In What Art Is, a book published in 2013, Danto responded that his “effort was to describe art differently from that of the conservative taste of most of the New York critics.”
“From my perspective, aesthetics was mostly not part of the art scene. That is to say, my role as a critic was to say what the work was about—what it meant—and then how it was worth it to explain this to my readers,” he wrote.
Danto’s other books included Encounters and Reflections, winner of a National Book Critics Circle prize in 1991, Beyond the Brillo Box and After the End of Art. He was an editor of The Journal of Philosophy, a contributor editor to Artforum and president of the American Philosophical Association.
Arthur Coleman Danto was born in Ann Arbor, Mich., and raised in Detroit. He served two years in the Army during World War II and was stationed in Italy and in North Africa. He then studied art and history at Wayne State University and received a master’s and doctoral degree from Columbia University, where he taught from 1952 to 1992 and chaired the philosophy department for several years. He was especially influenced by the 19th-century German philosopher Georg Wilhelm Friedrich Hegel and drew extensively upon Hegel in his theory of art history.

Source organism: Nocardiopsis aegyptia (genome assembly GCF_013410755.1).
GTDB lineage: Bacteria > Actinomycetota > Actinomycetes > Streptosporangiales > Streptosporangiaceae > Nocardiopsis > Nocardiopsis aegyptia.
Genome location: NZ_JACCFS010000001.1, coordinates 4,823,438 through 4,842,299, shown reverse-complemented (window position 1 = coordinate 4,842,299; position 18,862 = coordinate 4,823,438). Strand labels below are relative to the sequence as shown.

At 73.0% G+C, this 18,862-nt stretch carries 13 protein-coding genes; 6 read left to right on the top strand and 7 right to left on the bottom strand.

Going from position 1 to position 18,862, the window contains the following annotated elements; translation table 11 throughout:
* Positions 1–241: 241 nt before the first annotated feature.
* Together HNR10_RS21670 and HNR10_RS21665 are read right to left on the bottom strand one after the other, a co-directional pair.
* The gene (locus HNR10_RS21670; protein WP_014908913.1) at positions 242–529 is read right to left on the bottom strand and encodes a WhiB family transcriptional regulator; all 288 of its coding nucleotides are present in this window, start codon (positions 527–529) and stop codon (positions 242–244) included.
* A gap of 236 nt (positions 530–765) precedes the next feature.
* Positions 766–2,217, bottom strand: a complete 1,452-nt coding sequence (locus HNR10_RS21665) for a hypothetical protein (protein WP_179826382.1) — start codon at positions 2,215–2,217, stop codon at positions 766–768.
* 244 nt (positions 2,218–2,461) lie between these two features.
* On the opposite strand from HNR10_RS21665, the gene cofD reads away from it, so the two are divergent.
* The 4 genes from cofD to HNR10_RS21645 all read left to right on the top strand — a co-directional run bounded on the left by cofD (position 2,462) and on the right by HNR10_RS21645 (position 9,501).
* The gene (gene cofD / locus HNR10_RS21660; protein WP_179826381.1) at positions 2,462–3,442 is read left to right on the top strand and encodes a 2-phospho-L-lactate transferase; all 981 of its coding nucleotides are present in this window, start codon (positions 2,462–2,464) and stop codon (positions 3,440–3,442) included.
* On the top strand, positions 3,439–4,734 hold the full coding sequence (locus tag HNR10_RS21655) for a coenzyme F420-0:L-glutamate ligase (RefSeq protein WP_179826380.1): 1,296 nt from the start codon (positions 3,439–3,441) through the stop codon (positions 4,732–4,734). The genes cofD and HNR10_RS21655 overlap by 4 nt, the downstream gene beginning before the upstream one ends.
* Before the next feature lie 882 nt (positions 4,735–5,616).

After the Warhol show, Danto pursued a definition of art that could be applied to both the Sistine Chapel and a Brillo box. He rejected the ancient Greek idea that art was imitation and the Renaissance ideal that art was defined by aesthetic pleasure. Danto was shaped by the 20th-century rise of “ready-mades,” ordinary objects turned into “art,” whether Warhol’s Brillo boxes or the urinal Marcel Duchamp submitted to galleries during World War I. In What Art Is, Danto concluded that art was “the embodiment of an idea,” defined not by how it looked but by what it had to say.
“Much of contemporary art is hardly aesthetic at all, but it has in its stead the power of meaning and possibility of truth,” he wrote in What Art Is.
Danto’s stature as a critic overshadowed his early career as an artist. He was an accomplished printmaker whose woodcuts were exhibited in the Art Institute of Chicago, the National Gallery of Art and elsewhere in the 1950s. He later donated his prints to Wayne State.
“When I became a critic, I met everyone under the sun. But I knew very few artists when I was an artist. Some printmakers, some second generation Abstract Expressionists. … They were the great figures of my world, like Achilles and Agamemnon in ancient times,” he wrote in a 2007 essay about his own work.
“The heroes today are very different, and so the artists for whom they are heroes have to be very different. I could never have been an artist shaped by such heroes, though as a writer, I like their art well enough. I am glad to see that my work holds up despite that. In a way, I feel like an old master.”
Danto was married twice—to Shirley Rovetch, who died in 1978, and since 1980 to Barbara Westman. He had two children, Ginger and Elizabeth.